This combined rate+inflation picture meant that monetary policy is a great threat today, while in 2000 it was “Alan Greenspan to the rescue.” I remember the 2000 situation well because I started my job at the Federal Reserve Bank of Atlanta in September 2000. The Fed had just finished its rate hike cycle and declared victory over inflation. The central bank now had room to ease monetary policy and assist the economy during the slowdown. The opposite is going on right now. The Fed sat on its hands for too long, and instead of nipping inflation in the bud in the Spring of 2021, people pontificated about transitory inflation. Until inflation became pretty clearly self-fulfilling and much more permanent by early 2022.

So, if the 2000 market peak is not really the best comparison subject, is there a more comparable historical cohort? You bet, which brings me to the next point…

Let’s not forget: 2022 Looks much worse than the mid-1960s!

Another fly in the ointment of the 2022 cohort betting on things working out as “well” as in 2000: We have had certifiable failures of the 4% Rule in the mid-to-late-1960s when the Shiller CAPE was only in the low-to-mid-20s. For example, the CAPE was 24.04 in October 1965 and 22.78 in November 1968 and the 30-year safe withdrawal rate of a 60/40 portfolio dipped to 3.81% and 3.85% respectively. You don’t want to feel too safe when the CAPE is 30+. It took much less than that in the 1960s for the 4% Rule to fail! Today, with the Fed raising rates while the economy is on the ropes, looks so much more like the 70s than the late 1990s and the 2000 market peak.

But there’s some good news, too!

Before I send everyone on their way all sad and depressed, there are also a few positive signs. First, a bear market may not be as harmful to savers because the flipside of Sequence Risk is Dollar-Cost Averaging (DCA). Depending on how far you are from retirement and to what degree and how quickly equity valuations mean-revert, you may even benefit from a bear market by picking up stocks at a steep discount, right before another rally takes off. See my old post from 2019 “How can a drop in the stock market possibly be good for investors?“. So, for everyone not even retired yet – and that’s probably more than 50% of the FIRE community – just sit back and relax.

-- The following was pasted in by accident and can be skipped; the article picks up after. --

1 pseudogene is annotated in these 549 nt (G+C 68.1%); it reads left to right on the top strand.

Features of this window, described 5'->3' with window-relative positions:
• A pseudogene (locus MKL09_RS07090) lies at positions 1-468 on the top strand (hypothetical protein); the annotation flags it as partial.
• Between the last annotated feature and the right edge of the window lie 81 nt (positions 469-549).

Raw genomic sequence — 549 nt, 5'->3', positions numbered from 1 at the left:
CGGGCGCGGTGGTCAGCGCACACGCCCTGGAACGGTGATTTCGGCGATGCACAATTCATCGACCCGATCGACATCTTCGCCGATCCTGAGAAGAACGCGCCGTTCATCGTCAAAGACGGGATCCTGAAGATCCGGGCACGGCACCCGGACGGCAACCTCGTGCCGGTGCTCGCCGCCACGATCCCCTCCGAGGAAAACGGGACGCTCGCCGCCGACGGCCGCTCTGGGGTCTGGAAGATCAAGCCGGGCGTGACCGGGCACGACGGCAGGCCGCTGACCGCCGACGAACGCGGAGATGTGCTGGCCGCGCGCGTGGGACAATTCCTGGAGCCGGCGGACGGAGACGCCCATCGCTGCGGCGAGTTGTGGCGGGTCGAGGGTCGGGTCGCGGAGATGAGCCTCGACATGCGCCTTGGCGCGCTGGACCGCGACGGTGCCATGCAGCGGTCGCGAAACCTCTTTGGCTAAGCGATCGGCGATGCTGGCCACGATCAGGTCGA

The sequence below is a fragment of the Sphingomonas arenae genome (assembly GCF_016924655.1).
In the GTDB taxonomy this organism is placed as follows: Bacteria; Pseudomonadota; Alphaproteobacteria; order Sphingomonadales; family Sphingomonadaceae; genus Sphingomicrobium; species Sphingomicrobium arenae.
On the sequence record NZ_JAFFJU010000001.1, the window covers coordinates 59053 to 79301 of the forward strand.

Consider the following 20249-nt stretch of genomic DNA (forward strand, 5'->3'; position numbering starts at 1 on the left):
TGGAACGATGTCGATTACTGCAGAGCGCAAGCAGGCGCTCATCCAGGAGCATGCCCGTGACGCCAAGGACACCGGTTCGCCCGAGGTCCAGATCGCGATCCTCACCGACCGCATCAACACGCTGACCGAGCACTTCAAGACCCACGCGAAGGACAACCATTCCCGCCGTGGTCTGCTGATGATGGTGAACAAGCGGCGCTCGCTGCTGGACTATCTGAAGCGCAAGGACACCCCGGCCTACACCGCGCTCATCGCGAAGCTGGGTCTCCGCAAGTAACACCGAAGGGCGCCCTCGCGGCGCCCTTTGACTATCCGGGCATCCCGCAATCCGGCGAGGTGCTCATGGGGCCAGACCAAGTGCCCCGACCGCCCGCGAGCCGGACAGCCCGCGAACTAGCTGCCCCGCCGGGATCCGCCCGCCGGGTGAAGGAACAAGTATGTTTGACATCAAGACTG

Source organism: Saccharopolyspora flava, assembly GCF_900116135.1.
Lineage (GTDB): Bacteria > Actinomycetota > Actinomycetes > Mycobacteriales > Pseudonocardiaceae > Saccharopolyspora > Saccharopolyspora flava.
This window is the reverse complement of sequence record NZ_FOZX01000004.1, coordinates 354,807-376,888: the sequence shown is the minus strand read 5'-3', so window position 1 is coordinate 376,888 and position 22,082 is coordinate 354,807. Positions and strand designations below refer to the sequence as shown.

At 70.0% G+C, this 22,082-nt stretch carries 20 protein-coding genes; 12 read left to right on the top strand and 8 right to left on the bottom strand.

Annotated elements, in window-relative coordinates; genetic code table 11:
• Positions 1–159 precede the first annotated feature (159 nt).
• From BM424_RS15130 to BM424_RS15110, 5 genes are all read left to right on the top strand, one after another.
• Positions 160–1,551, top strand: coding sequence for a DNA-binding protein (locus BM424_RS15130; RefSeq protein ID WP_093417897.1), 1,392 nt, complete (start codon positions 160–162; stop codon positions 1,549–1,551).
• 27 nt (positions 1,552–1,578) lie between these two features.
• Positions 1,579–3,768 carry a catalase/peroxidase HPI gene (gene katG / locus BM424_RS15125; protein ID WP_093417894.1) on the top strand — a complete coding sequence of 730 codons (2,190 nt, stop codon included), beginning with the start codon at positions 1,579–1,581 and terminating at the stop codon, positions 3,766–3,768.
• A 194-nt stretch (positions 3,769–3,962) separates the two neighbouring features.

Second, as I wrote in my post earlier this year about retiring in a high-inflation environment, the level of inflation is less important than the direction. In other words, declining inflation rates, if they indeed come to pass over the next year or so, could be mostly positive for both the stock and bond market. Of course, some naysayers will object that inflation is stubbornly high and we’ll have to go through a Paul Volcker 2.0 experience. But being the eternal optimist, I cross my fingers that the Fed – while admittedly a bit late to the party – is certainly more responsive now than in the 1970s. If today’s Federal Reserve doesn’t drag out the inflation problem for a decade as in the Burns/Miller era (strictly speaking even starting under Martin), we should muddle through much faster and with much less pain and damage than back then.


Well, so much for today. After delivering mostly good news in the two October blog posts, i.e., today’s CAPE is not as astronomically high if we make the appropriate adjustments (10/5/2022) and with the more attractive valuations today’s retirees can also raise their withdrawal rates (10/12/2022), I just wanted to make sure I don’t sound too upbeat. I must defend my reputation as the retirement grinch.

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Title Picture: The Scream by Edvard Munch